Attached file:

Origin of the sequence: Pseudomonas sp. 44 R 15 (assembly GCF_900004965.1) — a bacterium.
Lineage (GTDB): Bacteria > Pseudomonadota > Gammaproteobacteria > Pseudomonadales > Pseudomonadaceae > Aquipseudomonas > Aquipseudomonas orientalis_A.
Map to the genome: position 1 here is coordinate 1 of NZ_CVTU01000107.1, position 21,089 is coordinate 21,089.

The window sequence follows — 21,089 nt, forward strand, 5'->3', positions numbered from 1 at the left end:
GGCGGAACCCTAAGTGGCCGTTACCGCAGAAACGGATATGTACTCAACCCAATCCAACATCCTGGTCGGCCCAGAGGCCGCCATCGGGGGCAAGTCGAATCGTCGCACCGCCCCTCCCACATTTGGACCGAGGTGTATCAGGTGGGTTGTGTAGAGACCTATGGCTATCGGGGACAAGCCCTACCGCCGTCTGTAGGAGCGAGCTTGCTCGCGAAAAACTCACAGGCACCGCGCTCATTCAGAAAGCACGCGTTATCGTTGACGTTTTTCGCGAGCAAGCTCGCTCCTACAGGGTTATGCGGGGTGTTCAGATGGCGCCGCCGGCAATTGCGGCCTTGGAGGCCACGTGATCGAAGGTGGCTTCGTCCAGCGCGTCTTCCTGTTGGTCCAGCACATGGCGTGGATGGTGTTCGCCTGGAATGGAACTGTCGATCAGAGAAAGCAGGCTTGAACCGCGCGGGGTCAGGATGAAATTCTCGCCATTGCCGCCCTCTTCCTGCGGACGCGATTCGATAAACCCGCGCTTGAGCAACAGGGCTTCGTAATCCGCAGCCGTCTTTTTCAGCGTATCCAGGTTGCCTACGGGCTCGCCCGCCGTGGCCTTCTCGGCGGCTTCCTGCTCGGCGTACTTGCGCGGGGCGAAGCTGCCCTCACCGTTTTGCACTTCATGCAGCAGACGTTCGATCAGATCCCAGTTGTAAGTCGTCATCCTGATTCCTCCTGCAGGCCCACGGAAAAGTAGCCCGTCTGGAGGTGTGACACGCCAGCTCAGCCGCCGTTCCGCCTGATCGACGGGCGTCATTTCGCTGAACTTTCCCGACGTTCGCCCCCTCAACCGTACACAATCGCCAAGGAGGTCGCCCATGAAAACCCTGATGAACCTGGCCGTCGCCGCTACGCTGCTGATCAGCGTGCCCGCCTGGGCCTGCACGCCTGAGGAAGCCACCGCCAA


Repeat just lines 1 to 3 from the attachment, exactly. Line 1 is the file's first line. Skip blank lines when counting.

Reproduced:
Origin of the sequence: Pseudomonas sp. 44 R 15 (assembly GCF_900004965.1) — a bacterium.
Lineage (GTDB): Bacteria > Pseudomonadota > Gammaproteobacteria > Pseudomonadales > Pseudomonadaceae > Aquipseudomonas > Aquipseudomonas orientalis_A.
Map to the genome: position 1 here is coordinate 1 of NZ_CVTU01000107.1, position 21,089 is coordinate 21,089.